Securing Data using Linked and Parameterized Reports

Monday Aug 24th 2009 by Marcin Policht

Recent installments of our series have focused on SQL Server 2005 Express Edition's implementation of the Reporting Services component, discussing access control in particular. This article presents alternative methods that provide more flexibility than the built-in pre-defined roles do.

In the previous installment of our series dedicated to the most prominent features of SQL Server 2005 Express Edition, we continued our discussion of its implementation of Reporting Services, focusing in particular on access control. As we have demonstrated, it is possible to delegate specific system-wide and item-specific tasks to designated users or groups by employing a built-in mechanism based on a set of pre-defined roles. However, there are situations where this model does not provide a sufficient level of flexibility. In this article, we will present alternative methods that help address this shortcoming.

As we have mentioned earlier, Reporting Services facilitates the customization of published reports without modifying their original definitions (.rdl files) by creating linked reports. Restricting the range of published data can be accomplished by properly adjusting their security and parameters (displayed in the Parameters section on the Properties tab). Note that despite these modifications, linked reports still point to the same data source (although this can be altered as well, if desired), so, in essence, their functionality is similar to what is provided by database views.

In general, in order to present only a portion of a full dataset to a target user or group, you could create a linked report (referencing the original one, providing a full view of the data), store it into a folder whose access permissions are restricted to browsing, and configure its parameters to ensure that only records meeting specific criteria will be displayed. Obviously, this approach is predicated on the assumption that a set of parameters exist that allow you to filter out data that is supposed to remain hidden. Let's walk through an example that illustrates such an approach.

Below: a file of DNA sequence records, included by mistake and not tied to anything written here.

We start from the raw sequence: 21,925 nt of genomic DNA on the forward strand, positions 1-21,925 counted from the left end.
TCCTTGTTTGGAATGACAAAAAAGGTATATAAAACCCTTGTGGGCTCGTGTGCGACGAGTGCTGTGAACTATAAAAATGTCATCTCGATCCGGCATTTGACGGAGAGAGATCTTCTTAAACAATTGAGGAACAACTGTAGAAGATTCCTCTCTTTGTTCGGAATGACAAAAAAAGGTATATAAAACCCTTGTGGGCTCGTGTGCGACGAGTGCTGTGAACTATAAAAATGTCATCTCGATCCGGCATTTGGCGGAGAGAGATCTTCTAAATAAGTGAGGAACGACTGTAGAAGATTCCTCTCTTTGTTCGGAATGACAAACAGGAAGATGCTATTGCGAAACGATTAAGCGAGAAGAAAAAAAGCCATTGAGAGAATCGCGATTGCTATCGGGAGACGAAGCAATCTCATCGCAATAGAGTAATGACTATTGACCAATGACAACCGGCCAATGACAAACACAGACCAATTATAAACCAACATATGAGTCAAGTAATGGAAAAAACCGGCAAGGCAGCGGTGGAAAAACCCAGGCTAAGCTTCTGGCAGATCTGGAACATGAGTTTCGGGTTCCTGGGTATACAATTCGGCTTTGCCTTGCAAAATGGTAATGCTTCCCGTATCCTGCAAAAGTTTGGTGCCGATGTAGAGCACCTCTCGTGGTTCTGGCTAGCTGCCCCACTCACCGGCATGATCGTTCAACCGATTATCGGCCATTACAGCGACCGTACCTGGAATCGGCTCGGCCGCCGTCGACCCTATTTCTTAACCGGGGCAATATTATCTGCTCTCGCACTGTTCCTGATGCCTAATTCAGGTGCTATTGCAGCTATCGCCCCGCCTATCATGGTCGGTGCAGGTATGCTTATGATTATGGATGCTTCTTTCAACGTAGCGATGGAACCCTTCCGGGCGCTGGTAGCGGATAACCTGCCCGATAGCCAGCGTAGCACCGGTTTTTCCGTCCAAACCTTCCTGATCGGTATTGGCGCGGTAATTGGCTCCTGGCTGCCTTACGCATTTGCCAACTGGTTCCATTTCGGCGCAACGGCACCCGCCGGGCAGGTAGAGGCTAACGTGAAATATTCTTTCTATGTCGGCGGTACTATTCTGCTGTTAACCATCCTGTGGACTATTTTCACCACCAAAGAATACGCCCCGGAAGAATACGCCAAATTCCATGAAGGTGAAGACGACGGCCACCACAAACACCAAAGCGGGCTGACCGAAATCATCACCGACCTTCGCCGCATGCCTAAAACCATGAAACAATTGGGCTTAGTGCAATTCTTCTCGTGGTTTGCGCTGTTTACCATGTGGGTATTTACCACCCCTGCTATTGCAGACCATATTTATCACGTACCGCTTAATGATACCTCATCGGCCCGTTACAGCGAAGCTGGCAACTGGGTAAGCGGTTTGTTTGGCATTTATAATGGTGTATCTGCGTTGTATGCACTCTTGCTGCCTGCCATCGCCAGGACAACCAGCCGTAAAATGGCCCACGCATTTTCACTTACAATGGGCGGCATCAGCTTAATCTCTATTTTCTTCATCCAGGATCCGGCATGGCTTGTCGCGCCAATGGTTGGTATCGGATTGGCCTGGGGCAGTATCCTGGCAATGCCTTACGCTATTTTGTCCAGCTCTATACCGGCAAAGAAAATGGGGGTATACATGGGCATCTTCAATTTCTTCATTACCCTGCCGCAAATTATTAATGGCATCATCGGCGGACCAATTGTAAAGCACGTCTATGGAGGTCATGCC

We will use one of the sample server management reports called Schema Table Extended Properties for this purpose. In its original form, it allows you to choose a target database (from the DatabaseName listbox) for which you want to display schemas and columns. After the selection is made, you can explore each schema, their tables and columns (down to the property level) in the drilldown fashion. Let's assume that we want to allow a specific user (for the sake of example, we will refer to it as AWBrowser) to view definitions of only those objects that reside in the AdventureWorks database.

To start, create a folder within the site hierarchy, which will serve as a container for our new linked report (we'll call it Linked Reports, but obviously the naming is entirely arbitrary). To accomplish this, launch an Internet Explorer while logged on as an account with Content Manager and System Administrator roles. Once you reach the Home page of SQL Server Reporting Services site, click on the New Folder button in the toolbar, type its name in the Name: textbox, and finalize your entry with the OK button. After the folder appears in the site hierarchy, use its Edit icon to display its properties and switch to the Security section. Click the Edit Item Security button in the toolbar to create a new role assignment, granting Browser privileges to our designated account (AWBrowser). With appropriate permissions in place, navigate to the Server Management Sample Reports folder and locate the General section within the Properties tab of the Schema Table Extended Properties report. Assuming you have sufficient privileges, you should find the Create Linked Report button there. After clicking on it, provide the new linked report name (let's call it AdventureWorks Schema Table Extended Properties) and use the Change Location button to point to the Linked Reports folder. Once you confirm your entries by clicking on the OK button, you will be redirected to the target location automatically. Switch to the Parameters section of the Properties tab and make sure that the Has Default checkbox is selected, the Default Value textbox contains AdventureWorks entry, as well as that Prompt User is unchecked. Click on the Apply button. Verify that AWBrowser is assigned the Browser role by reviewing the Security section. At this point, the new, more restrictive, linked report is ready to be viewed by our designated user.